The Space Linear Acceleration Mass Measurement Device (SLAMMD) was installed in HRF-1 during Expedition 11. The SLAMMD measures the on-orbit mass of the crewmembers by applying Newton's second law of motion (force equals mass times acceleration). This device can measure a mass between 95 and 240 lb using the force generated by two springs inside the SLAMMD drawer. Each spring is attached to a cam, which is also attached to a centrally located shaft with a flywheel mounted on top of it. The cam is designed such that, as the springs are stretched over a distance, a constant force is applied to the central shaft. A lanyard wrapped around the large flywheel is fed through a small slit on the SLAMMD front panel. The lanyard is latched onto the SLAMMD guiding arm, where the crewmember sits for a body mass measurement. Attached to the guiding arm is a leg support assembly around which the crewmember wraps his or her legs (as one would for a leg curl machine), a belly pad to help align the stomach, and a headrest.
HRF-1 was originally launched with the following components: the HRF Ultrasound, Gas Analyzer System for Metabolic Analysis Physiology (GASMAP), portable computer, workstation, and cooling stowage drawers. During Expedition 11, the GASMAP was moved to Human Research Facility 2 (HRF-2), and SLAMMD was moved to HRF-1 from HRF-2. During Expedition 13, the original workstation was replaced with the Workstation 2. During Expedition 28, the HRF Ultrasound was replaced with the Ultrasound 2. During Expedition 36, two passive 4PU stowage drawers will be replaced with one 8PU Utility Drawer.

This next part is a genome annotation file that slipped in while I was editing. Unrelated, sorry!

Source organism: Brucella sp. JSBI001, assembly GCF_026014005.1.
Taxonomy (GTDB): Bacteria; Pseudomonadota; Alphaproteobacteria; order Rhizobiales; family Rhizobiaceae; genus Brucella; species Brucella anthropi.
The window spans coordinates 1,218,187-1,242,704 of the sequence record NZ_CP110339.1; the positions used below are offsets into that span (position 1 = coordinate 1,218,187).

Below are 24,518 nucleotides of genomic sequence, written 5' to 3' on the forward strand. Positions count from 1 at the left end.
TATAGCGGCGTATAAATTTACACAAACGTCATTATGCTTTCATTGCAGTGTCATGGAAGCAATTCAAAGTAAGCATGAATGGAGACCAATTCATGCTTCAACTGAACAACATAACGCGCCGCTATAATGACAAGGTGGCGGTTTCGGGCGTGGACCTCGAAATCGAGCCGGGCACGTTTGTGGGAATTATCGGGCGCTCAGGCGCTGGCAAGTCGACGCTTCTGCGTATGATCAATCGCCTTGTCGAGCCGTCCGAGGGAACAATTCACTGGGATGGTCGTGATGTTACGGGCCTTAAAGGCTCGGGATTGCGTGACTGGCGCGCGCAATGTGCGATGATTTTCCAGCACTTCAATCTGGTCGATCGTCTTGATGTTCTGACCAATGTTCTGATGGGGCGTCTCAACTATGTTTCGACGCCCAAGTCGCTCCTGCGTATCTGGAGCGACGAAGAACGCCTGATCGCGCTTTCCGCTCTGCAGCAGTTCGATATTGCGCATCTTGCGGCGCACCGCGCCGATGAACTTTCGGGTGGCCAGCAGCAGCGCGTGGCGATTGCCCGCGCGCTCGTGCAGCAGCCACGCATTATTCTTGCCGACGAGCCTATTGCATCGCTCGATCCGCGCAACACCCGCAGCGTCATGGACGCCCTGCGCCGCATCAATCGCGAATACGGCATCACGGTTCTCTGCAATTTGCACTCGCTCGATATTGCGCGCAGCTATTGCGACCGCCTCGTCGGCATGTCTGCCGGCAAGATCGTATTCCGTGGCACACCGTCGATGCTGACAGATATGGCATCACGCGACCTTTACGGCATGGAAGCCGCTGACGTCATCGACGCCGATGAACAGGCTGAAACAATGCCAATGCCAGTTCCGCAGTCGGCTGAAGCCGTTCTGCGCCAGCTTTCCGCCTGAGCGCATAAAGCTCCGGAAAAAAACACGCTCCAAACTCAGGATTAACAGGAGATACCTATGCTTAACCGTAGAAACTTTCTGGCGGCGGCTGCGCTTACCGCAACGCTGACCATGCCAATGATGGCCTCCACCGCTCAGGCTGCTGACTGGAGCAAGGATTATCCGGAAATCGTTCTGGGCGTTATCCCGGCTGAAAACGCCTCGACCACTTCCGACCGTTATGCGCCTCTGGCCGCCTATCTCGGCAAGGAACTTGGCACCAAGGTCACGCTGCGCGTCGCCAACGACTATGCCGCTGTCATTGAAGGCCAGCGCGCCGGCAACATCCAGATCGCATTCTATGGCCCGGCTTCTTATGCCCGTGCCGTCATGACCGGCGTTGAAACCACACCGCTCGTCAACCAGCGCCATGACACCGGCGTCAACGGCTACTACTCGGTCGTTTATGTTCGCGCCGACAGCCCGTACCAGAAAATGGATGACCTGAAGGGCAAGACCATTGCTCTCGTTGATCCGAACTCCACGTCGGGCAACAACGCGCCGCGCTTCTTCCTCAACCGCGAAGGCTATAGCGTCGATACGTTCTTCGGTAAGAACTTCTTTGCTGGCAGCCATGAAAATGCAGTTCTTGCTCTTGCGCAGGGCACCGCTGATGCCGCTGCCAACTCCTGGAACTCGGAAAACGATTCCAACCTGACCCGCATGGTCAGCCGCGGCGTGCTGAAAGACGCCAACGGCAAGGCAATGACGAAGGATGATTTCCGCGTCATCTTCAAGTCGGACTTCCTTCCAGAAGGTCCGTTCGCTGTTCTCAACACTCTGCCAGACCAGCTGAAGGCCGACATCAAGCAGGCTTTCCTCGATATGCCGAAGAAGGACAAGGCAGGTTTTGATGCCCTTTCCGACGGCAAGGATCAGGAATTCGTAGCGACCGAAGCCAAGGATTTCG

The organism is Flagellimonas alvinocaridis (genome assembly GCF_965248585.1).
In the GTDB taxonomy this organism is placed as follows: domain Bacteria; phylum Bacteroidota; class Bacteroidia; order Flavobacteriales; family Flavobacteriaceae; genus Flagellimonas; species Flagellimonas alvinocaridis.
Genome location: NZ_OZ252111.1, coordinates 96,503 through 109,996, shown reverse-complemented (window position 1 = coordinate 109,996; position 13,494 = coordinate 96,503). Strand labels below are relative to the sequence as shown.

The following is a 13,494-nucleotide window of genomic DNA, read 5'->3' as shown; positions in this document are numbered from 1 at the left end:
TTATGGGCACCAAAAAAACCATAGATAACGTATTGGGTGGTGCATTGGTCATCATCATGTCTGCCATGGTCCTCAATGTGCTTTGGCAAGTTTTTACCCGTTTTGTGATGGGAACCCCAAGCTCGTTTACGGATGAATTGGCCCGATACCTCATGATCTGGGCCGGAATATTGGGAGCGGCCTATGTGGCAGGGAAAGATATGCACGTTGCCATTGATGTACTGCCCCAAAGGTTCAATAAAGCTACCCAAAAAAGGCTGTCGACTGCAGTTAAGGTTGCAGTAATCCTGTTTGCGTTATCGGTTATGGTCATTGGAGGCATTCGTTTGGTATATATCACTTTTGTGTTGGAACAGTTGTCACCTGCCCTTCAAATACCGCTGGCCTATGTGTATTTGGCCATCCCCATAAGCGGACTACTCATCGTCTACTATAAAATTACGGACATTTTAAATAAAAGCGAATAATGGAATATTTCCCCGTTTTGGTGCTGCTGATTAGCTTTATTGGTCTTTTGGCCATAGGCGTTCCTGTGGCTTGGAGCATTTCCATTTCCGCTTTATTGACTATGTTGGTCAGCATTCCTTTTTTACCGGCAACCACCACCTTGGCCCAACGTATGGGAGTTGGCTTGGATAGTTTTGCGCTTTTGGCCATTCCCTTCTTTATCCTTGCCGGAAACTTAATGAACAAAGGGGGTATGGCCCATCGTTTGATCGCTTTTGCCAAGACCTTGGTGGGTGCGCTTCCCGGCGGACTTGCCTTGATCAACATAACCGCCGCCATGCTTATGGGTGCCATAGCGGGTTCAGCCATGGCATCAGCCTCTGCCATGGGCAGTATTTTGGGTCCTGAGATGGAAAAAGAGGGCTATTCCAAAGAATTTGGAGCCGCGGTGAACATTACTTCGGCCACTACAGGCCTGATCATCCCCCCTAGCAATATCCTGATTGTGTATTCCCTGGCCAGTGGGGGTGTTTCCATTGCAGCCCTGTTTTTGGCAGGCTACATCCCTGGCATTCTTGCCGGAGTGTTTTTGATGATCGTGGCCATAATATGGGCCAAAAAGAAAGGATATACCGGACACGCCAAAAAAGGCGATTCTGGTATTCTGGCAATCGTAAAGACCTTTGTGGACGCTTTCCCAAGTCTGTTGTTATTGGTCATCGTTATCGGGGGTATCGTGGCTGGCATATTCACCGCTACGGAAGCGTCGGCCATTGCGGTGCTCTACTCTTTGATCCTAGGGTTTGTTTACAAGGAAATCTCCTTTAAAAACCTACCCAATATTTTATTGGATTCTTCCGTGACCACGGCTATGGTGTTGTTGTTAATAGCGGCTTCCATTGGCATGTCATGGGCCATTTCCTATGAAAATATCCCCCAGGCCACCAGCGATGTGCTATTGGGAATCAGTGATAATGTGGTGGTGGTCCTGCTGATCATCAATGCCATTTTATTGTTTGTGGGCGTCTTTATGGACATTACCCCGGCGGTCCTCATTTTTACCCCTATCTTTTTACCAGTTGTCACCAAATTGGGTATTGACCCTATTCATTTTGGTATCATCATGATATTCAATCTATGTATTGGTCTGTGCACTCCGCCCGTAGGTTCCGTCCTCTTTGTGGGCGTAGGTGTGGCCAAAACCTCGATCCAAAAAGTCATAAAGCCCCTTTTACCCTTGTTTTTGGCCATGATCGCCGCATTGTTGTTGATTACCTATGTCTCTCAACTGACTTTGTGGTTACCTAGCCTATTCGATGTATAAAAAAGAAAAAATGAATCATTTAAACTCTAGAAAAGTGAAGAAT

Payloads in HRF-1 can operate independently of each other regardless of their cooling and power needs and the flight schedule. The HRF power converter delivers 120V of direct current (DC) power from the utility outlet panel to the rack and converts it to 28 Vdc for distribution to the payloads. Payload computer and video operations can be conducted from the ground or on the space station. The crew performs periodic checks of all connections and hardware and performs payload operations as needed.Operations
Payloads in the HRF-1 can operate independently of each other regardless of their cooling and power needs and the flight schedule. The HRF power converter delivers 120V of direct current (DC) power from the utility outlet panel to the rack and converts it to 28 Vdc for distribution to the payloads. Payload computer and video operations can be conducted from the ground or on the space station. The crew performs periodic checks of all connections and hardware and performs payload operations as needed.
Information PendingResults Publications